Already used to calling toll-free numbers and putting catalog (or shopping channel) orders on their credit cards, many consumers were primed for e-commerce. Online shopping is faster and easier to disguise as work, but the trends roiling retailing aren’t as new as people think. They’ve just accelerated.
It’s not just a matter of where we buy, but of what. Back in 1984, Americans on average devoted about 6 percent of their household spending to apparel, compared with just 3 percent in 2015. The trend for women’s apparel — the mainstay of department stores — is similar: a drop from 2 percent to 1 percent, according to the most recent data from the Bureau of Labor Statistics’ integrated Consumer Expenditure Survey.
So diagnoses that pronounce today’s fashions boring or the service at a particular retailer below par may be correct as far as they go, but they miss the bigger picture. If customers are spending less time, attention and income on your entire category, there’s simply less business to go around, even with no management missteps.
It’s become a moralistic cliché to observe that consumers are choosing experiences over stuff, as if it’s a sign of superior character rather than material satiation. But the phenomenon is unmistakably real. You can see it at mealtimes.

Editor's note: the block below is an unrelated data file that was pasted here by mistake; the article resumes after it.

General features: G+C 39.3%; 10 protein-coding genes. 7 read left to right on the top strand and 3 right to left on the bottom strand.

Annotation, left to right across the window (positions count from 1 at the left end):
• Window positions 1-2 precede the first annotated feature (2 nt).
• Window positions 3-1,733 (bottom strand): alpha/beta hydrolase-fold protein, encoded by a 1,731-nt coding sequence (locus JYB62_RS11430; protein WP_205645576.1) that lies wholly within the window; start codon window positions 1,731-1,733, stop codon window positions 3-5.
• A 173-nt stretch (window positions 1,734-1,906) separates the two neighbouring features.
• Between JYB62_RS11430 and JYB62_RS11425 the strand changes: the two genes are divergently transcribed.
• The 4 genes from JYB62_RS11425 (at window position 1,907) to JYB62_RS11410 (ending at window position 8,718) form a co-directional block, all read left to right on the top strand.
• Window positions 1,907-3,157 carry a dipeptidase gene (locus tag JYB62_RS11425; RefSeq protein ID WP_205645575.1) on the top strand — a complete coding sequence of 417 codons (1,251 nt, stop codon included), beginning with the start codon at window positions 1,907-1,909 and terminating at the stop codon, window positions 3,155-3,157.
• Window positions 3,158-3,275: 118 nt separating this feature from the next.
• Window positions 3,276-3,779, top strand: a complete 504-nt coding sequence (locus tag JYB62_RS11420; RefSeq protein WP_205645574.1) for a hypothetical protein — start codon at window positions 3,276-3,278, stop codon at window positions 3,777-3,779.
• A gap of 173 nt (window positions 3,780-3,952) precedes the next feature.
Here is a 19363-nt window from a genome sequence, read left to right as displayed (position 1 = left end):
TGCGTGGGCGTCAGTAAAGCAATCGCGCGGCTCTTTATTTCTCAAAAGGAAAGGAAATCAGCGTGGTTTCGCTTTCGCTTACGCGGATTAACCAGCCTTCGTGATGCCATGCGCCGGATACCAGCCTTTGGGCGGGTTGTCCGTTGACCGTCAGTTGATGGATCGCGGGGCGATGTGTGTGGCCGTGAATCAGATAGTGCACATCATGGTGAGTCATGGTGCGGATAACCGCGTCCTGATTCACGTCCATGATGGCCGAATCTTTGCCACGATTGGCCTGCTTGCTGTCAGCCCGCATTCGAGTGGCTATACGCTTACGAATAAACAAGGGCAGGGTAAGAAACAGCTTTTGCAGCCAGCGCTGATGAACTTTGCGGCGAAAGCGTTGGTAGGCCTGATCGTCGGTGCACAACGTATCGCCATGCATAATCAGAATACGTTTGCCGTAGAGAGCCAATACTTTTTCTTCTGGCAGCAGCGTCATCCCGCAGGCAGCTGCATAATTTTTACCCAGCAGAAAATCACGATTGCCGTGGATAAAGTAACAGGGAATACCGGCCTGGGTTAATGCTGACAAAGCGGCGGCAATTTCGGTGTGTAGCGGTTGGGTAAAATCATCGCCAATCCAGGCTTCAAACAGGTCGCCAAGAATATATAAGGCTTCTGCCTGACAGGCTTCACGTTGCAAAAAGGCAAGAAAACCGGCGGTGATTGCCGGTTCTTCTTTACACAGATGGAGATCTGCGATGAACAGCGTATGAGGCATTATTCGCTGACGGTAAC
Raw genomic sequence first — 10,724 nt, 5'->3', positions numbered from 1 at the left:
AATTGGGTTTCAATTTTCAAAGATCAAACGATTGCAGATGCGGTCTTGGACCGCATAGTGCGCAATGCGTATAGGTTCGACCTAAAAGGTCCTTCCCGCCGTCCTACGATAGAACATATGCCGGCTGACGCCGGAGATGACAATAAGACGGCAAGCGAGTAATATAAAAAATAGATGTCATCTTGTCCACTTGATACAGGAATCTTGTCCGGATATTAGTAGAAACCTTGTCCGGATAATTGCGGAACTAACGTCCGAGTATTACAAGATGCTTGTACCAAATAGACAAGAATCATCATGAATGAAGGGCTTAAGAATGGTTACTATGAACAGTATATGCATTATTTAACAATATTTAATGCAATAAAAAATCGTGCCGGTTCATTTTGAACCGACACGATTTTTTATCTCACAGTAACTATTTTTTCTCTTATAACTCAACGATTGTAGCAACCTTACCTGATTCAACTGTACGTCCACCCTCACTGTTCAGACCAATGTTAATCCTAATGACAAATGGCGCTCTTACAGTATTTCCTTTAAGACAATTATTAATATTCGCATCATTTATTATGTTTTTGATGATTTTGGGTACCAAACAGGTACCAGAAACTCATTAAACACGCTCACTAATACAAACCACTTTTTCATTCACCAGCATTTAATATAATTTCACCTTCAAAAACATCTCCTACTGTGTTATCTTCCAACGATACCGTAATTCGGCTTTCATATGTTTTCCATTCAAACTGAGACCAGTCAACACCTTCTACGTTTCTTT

As a rookie reporter who loathed grocery shopping, I was a harbinger in this way as well. While the average household in 1984 allocated 15 percent of its spending to food at home and 6 percent to food away from home, I spent less money on buying meal ingredients and more on eating out. (A friend and I once went to the same pizza place for dinner and political prognosticating every night for a week.) By 2015, the average was 7 percent for home and 5 percent for away, reflecting lower real food costs as well as new habits.